A good use for guilt
Last night at dinner, I was the only one who ordered dessert (let the record show that I shared this rich and wonderful dessert with five other people). One of the other women commented that she really liked a local restaurant chainlet–known for limiting the calories in each dish–because the desserts are small, and she can order dessert without feeling guilty.
I said–with complete honesty–that I don’t feel guilty about ordering dessert, and that I wished people could stop feeling guilty about food. (Really … does it ever help?)
I posed a question to the table: If people stopped feeling guilty about food, and started feeling guilty about being assholes, wouldn’t that make the world a better place? My dining companions seemed to agree it would.
Imagine this for a moment … all the unproductive guilt about food felt by people (and I assume overwhelmingly women) in the first world, gathered up into one big prod that could be set loose upon those who are starting wars. Who are conceiving legal strategies to give corporations the standing of real people. Who know about harmful contamination taking place in huge factories and are turning a blind eye.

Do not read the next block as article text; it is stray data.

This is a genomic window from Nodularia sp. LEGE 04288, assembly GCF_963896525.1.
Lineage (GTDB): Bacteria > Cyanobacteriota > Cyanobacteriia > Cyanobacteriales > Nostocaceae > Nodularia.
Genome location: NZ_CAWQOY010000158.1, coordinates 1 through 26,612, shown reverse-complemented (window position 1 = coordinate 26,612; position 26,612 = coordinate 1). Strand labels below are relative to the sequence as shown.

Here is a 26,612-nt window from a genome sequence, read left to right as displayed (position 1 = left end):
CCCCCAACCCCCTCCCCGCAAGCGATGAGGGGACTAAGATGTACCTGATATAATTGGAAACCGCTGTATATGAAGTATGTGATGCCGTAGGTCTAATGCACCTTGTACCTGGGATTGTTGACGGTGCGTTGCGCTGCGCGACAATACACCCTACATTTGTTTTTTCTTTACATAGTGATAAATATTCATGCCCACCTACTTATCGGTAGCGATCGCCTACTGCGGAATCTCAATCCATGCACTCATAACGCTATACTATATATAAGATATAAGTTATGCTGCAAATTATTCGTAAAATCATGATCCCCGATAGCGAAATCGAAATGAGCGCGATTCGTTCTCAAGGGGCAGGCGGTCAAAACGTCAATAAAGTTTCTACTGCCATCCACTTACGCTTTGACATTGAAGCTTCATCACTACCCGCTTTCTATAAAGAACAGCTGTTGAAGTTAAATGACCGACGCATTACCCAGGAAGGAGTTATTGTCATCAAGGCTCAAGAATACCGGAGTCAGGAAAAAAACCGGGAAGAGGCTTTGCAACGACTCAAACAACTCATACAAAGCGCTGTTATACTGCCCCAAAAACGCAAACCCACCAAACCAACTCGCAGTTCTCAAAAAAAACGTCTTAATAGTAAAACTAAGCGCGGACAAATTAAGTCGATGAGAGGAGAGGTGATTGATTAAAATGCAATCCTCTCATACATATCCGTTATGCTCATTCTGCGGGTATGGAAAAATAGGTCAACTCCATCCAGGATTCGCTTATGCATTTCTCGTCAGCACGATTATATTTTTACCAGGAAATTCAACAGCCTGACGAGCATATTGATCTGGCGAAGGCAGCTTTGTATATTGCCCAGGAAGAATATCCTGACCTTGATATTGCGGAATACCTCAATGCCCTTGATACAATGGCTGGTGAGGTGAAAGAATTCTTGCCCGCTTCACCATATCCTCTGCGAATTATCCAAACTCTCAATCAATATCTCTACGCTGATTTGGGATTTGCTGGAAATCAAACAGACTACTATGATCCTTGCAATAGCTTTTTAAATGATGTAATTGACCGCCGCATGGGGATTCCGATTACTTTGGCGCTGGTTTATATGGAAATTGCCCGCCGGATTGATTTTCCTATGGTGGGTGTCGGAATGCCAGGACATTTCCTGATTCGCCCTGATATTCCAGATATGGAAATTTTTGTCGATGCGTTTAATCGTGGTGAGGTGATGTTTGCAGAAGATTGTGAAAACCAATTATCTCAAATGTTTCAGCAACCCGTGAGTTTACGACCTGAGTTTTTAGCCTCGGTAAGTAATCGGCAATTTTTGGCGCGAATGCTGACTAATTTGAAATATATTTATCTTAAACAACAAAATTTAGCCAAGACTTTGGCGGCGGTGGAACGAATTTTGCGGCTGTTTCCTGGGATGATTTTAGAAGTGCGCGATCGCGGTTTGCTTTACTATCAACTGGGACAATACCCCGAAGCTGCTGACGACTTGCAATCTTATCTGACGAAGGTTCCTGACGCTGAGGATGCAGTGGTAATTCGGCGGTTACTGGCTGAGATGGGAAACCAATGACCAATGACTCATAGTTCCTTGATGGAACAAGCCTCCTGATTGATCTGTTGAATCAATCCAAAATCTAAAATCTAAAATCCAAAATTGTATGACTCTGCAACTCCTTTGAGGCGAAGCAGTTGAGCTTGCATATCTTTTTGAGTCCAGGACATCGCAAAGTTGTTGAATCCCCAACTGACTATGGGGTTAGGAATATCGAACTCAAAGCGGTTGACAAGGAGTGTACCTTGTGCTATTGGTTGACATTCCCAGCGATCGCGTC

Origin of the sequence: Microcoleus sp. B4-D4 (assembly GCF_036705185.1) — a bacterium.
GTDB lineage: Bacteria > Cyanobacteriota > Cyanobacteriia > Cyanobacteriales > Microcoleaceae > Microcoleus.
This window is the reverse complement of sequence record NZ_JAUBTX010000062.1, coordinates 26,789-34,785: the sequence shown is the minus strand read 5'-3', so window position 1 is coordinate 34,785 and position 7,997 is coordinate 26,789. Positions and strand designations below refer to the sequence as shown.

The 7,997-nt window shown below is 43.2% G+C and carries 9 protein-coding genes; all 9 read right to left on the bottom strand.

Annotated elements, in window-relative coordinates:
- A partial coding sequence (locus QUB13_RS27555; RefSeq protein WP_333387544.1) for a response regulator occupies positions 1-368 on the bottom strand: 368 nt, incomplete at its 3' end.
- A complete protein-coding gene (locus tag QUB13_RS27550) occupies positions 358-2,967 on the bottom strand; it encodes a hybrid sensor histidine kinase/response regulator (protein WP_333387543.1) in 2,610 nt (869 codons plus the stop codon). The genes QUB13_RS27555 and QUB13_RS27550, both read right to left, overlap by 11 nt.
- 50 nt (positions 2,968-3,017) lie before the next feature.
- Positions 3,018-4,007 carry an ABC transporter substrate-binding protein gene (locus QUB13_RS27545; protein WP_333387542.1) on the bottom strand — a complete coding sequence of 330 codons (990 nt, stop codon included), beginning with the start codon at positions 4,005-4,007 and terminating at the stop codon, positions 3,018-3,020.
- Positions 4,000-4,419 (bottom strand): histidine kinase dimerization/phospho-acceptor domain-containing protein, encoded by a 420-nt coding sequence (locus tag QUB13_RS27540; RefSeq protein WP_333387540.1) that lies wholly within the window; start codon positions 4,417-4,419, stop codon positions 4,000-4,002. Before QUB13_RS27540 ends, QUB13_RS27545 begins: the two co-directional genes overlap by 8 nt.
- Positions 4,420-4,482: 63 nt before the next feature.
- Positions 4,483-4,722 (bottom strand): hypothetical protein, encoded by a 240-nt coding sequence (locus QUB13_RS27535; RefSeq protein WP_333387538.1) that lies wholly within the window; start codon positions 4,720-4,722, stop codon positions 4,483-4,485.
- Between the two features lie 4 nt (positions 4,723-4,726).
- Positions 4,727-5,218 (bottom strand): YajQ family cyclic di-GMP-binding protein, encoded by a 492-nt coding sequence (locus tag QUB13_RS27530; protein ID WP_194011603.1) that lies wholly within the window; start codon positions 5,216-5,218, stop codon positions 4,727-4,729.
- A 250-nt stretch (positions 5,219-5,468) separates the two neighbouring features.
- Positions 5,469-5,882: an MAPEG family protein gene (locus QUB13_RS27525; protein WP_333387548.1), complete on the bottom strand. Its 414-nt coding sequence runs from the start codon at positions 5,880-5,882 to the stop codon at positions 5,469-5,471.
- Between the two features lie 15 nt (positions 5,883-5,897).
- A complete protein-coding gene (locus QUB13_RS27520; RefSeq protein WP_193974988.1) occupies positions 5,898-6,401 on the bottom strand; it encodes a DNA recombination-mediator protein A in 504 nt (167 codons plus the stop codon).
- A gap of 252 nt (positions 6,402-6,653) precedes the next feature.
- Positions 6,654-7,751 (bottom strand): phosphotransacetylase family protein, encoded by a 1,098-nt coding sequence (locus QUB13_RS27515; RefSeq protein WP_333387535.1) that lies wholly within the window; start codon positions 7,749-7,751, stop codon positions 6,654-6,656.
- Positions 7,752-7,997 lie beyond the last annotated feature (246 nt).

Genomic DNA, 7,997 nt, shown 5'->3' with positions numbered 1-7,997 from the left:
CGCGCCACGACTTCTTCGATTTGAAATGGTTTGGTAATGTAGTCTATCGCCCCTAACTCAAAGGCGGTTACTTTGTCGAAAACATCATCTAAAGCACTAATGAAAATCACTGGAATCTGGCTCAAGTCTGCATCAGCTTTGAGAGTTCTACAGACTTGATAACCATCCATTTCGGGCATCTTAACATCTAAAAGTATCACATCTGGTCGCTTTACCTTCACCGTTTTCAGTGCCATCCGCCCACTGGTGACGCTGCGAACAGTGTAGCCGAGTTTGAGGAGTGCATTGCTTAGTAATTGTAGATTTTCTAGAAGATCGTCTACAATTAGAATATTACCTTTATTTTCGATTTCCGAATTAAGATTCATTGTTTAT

Frankly, Dick Cheney comes to mind.
Not only did he pull the trigger on an entire war, costing hundreds of thousands of people their lives, and countless others their sanity, homes, sense of safety, and assorted limbs, he was also the evil genius behind the Halliburton exception, which exempts fracking from both the Clean Air Act and the Clean Drinking Water Act. I literally shudder to think of the karmic consequences of just these two things (and you know the guy’s got more where these came from).
One could be pardoned for assuming that someone like Dick has no conscience, but still I’d like to see him pitted against this massive ball of guilt. And then I’d like to see both of them placed where they can do no more harm.
That is my fantasy, and I’m sticking to it.